How Christ The Redeemer statue came to dominate the Rio skyline: Fascinating photos show how iconic statue was built and the story behind it
- It was built after Brazilians feared a lack of God in their lives after Church and state separated in a republic
- Designed in the early 1920s before opening in 1931, the designs kept changing during construction phase
- The architect said: ‘We were marching towards… artistic failure, without being able to go back’
- Located more than 700 metres (2296.59 feet) above ground, the statue is 38 metres (124.672 feet) high with an arm span of 28 metres (91.8635 feet).
Brazilian engineer and architect Heitor da Silva Costa (left) won the design competition before building the statue with French engineer Albert Caquot (centre). Romanian artist Gheorghe Leonida (right) helped work on the face
Brazilian architect Heitor da Silva Costa won the design competition in early 1922, reportedly imagining the statue to face the rising sun.
‘The statue of The Divine Saviour shall be the first Image to emerge from the obscurity in which the earth is plunged and to receive the salute of the star of the day which, after surrounding it with its radiant luminosity, shall build at sunset around its Head a halo fit for the Man-God,’ he said, according to the BBC.
An initial design involved a statue of Christ carrying a cross in one Hand and a globe in his other Hand – though this was often wrongly interpreted at the time as a ball.
The foundation stone for the statue was laid in 1922.
French-Polish sculptor Paul Landowski shown at work on a hand for the sculpture
Landowski works next to a miniature of the statue, which would later tower 38 (124.672 feet) metres when erected on the mountain
The project being constructed, but already overlooking, the port of Rio de Janeiro, Brazil, circa 1930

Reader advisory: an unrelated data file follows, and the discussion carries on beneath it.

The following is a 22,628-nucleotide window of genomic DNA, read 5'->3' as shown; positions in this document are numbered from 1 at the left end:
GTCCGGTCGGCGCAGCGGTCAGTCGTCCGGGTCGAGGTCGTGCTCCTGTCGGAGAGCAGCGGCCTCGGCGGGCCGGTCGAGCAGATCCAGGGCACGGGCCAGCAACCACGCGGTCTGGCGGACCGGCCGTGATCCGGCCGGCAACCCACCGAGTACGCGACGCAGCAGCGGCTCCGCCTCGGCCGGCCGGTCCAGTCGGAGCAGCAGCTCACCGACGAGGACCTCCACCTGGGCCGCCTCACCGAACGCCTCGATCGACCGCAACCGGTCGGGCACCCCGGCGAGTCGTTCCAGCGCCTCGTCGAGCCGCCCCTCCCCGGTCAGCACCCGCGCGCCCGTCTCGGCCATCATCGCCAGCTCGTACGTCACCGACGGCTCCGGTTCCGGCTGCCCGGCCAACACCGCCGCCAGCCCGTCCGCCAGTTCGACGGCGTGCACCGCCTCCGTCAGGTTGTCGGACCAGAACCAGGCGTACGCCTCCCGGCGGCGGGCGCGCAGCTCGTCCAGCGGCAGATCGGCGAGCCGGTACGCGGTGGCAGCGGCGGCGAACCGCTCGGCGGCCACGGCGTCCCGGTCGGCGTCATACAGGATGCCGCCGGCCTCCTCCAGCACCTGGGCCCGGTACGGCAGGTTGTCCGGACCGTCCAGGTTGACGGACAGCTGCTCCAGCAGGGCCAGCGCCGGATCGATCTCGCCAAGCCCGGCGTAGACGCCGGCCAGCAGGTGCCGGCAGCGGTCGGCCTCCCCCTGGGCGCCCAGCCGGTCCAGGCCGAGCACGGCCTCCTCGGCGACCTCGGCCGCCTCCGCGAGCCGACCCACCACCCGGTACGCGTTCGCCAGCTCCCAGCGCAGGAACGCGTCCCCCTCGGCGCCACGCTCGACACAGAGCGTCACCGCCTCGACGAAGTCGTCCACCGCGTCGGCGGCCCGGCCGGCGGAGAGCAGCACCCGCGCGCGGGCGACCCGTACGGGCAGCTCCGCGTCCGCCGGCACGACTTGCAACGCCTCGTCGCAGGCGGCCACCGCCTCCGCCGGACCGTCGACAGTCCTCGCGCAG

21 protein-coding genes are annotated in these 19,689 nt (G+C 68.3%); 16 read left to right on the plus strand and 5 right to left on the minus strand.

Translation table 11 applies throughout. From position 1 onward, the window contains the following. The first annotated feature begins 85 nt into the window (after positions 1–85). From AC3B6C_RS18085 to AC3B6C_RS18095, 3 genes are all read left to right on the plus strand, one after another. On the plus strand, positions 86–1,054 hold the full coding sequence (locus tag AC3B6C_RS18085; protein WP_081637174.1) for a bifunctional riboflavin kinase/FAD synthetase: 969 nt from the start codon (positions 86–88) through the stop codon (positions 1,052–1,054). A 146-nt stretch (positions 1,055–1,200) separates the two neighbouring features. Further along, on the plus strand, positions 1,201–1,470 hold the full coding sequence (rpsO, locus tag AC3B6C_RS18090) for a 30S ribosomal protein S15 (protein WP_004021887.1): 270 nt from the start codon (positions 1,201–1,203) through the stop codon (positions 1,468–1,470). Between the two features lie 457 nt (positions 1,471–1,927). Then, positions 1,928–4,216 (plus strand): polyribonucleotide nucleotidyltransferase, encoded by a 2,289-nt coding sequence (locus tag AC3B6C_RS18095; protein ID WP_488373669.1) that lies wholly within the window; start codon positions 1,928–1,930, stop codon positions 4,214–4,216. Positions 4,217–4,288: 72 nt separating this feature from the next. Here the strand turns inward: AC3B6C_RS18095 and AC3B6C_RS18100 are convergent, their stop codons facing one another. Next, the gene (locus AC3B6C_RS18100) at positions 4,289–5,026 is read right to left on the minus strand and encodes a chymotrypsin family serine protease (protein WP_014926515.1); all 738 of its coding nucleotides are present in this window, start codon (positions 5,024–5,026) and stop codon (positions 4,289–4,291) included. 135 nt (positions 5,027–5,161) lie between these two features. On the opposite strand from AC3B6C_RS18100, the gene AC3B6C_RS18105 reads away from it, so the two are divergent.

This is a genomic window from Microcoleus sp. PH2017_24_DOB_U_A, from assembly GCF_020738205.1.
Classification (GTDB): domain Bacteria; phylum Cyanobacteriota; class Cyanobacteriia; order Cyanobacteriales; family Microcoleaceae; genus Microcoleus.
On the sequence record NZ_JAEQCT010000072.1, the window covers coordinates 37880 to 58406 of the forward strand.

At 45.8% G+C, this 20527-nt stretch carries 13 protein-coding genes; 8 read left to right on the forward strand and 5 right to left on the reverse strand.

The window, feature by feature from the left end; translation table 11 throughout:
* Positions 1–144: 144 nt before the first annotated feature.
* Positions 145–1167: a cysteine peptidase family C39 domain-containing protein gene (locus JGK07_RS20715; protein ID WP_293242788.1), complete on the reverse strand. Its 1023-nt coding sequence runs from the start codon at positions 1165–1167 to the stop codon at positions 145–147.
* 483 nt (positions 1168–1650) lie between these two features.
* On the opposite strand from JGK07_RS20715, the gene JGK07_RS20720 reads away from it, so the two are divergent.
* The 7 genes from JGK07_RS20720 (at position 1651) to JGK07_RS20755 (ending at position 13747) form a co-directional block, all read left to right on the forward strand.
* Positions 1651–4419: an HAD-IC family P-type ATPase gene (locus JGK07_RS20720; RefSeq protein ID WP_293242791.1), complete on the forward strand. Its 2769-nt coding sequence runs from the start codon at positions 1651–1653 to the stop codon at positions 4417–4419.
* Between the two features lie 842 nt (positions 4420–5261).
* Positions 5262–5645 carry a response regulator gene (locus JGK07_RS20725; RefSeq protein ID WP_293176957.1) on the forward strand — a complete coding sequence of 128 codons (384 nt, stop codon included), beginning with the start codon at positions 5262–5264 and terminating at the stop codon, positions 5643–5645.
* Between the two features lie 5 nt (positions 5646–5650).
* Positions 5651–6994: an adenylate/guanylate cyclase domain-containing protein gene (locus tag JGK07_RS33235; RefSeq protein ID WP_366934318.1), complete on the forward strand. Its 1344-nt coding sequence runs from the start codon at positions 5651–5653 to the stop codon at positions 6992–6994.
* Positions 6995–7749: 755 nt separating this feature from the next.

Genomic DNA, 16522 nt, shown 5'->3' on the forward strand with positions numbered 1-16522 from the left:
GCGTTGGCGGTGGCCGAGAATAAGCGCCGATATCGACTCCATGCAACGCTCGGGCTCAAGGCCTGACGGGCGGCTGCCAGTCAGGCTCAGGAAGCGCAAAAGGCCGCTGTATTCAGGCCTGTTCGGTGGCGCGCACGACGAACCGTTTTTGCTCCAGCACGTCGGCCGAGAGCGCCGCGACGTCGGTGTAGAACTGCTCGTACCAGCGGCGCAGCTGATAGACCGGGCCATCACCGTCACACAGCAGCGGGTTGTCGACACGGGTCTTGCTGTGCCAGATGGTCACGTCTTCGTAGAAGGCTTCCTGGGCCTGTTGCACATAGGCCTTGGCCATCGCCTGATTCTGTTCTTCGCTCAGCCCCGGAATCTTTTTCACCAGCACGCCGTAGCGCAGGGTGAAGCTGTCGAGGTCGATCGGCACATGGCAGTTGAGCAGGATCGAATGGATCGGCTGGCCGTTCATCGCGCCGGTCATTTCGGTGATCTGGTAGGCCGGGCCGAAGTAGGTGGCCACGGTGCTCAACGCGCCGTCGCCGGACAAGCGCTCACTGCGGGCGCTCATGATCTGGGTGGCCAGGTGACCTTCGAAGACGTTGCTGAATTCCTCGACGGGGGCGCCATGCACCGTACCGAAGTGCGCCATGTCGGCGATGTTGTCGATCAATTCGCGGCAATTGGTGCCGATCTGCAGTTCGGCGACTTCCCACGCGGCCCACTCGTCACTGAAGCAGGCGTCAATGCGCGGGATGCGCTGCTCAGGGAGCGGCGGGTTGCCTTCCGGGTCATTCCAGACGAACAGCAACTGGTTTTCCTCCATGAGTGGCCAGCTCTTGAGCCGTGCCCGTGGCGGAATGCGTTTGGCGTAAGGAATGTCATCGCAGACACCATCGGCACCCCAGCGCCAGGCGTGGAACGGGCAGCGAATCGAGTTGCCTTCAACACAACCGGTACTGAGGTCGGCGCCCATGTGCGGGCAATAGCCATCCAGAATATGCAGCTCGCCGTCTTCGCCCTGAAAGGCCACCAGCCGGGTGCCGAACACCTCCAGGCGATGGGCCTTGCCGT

Scaffolding is seen while, at the foot of the statue, uniformed British officers of the cruiser ‘Dauntless’ visited the gigantic statue before its formal unveiling.
But the design and finish had still not been finalised – and would not be for years, even as a steel frame was erected on the top of the mountain well into the late 1920s.
‘We were marching towards the inevitable artistic failure, without being able to go back,’ Silva Costa reportedly said.
A defining moment in the project came when the design, now utilizing the skills of artist Carlos Oswald, instead made Christ Himself The Cross – an Iconic Symbol that would tower over Rio.
Da Silva Costa is said to have visited Europe in 1924 to seek help from the leading French engineer with reinforced concrete, Albert Caquot, meeting a range of sculptors along the way.
Polish-French sculptor Paul Landowski was chosen. He has been praised as the man behind the design of the figure’s head and hands, with the BBC saying he produced the pieces full-sized in clay before shipping them to Brazl to be reproduced in concrete.
Silva Costa was not a fan of concrete as a finish. Too rough and crude, he thought.
The finishing touches are applied to the statue ahead of its opening to an eager Brazilian public in October 1931
The statue during the opening on October 12, 1931 after almost a decade of designs and construction.
Then he walked past a fountain covered in a silvery mosaic in an arcade on the Champs Elysees in Paris.
‘By seeing how the small tiles covered all the curved profiles of the fountain, I was soon taken by the idea of using them on the Image which I always had in my thoughts,’ wrote Silva Costa according to the BBC.
Caquot was enlisted to help build the project under Silva Costa’s supervision. The materials were carried up the mountain by a railway.